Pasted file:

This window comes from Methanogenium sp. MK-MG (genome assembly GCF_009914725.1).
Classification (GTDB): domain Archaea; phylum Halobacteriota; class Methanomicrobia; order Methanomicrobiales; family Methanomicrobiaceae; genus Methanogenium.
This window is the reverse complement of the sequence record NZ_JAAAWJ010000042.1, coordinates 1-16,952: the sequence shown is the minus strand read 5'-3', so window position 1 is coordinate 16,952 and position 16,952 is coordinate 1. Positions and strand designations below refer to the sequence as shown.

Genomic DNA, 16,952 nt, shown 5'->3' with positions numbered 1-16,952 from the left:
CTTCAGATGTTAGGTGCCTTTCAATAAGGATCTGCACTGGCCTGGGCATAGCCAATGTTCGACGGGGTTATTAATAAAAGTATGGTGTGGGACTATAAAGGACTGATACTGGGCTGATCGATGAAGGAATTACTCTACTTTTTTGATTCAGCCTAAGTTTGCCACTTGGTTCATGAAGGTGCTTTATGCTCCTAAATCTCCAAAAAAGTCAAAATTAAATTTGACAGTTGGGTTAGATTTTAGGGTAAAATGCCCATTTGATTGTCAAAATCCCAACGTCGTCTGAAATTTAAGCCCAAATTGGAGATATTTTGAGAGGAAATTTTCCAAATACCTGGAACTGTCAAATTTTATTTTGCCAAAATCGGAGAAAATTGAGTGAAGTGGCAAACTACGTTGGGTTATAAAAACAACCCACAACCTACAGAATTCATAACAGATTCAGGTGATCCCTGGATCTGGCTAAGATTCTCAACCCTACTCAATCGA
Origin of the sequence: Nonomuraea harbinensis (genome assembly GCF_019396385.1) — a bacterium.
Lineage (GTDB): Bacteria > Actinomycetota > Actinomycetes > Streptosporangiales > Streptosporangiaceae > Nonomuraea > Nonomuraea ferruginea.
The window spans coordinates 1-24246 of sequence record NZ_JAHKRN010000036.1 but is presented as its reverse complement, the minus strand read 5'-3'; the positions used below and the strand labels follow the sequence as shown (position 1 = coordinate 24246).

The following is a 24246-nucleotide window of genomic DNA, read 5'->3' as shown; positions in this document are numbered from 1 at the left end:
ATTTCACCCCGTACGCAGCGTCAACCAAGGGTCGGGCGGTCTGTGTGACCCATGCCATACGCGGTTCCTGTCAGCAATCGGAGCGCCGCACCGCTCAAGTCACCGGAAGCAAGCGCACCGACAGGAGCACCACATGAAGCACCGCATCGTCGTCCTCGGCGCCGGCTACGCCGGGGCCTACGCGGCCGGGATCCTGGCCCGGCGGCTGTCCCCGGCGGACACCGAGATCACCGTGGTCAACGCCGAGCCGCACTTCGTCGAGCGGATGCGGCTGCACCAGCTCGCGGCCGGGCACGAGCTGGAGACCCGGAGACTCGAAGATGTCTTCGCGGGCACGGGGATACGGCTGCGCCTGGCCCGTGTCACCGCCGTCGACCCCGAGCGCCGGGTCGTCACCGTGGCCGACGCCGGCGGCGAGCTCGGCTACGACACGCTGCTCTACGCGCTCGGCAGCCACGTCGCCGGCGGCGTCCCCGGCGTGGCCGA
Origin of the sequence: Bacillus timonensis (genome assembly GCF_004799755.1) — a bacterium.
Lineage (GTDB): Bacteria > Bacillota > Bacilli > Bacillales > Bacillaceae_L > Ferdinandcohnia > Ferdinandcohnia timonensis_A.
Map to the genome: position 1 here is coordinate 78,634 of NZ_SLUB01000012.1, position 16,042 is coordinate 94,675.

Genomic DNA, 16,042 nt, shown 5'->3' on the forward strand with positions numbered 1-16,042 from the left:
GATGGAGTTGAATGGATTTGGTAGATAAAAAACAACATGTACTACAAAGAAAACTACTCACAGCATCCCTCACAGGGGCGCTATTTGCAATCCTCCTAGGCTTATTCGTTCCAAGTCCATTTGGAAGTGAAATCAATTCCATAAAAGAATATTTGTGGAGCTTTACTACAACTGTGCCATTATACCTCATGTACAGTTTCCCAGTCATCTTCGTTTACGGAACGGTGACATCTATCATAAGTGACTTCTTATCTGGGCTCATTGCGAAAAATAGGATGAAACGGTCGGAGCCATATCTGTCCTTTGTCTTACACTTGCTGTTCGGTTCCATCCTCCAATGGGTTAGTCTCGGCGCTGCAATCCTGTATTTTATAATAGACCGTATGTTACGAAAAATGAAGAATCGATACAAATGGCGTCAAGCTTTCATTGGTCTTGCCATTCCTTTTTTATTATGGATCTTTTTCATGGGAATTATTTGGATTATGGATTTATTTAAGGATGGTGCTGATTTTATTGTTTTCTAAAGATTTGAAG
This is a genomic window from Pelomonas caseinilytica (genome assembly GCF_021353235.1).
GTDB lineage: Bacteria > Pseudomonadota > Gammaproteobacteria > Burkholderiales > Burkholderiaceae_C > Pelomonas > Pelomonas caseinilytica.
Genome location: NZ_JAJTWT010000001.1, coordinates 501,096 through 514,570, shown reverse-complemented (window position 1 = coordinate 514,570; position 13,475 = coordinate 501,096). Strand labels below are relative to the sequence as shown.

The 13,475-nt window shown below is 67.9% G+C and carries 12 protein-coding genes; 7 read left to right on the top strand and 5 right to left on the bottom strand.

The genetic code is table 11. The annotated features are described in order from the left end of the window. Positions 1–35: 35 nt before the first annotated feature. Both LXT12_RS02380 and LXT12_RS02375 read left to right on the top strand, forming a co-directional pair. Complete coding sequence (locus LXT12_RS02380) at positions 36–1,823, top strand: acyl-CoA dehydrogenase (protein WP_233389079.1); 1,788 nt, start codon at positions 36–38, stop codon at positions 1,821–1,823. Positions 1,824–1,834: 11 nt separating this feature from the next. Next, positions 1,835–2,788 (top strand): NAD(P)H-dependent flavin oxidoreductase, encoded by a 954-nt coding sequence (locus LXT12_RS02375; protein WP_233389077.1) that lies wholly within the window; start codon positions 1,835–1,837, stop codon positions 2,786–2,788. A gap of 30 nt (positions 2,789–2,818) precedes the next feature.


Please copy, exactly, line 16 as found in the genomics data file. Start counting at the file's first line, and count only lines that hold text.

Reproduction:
This is a genomic window from Pelomonas caseinilytica (genome assembly GCF_021353235.1).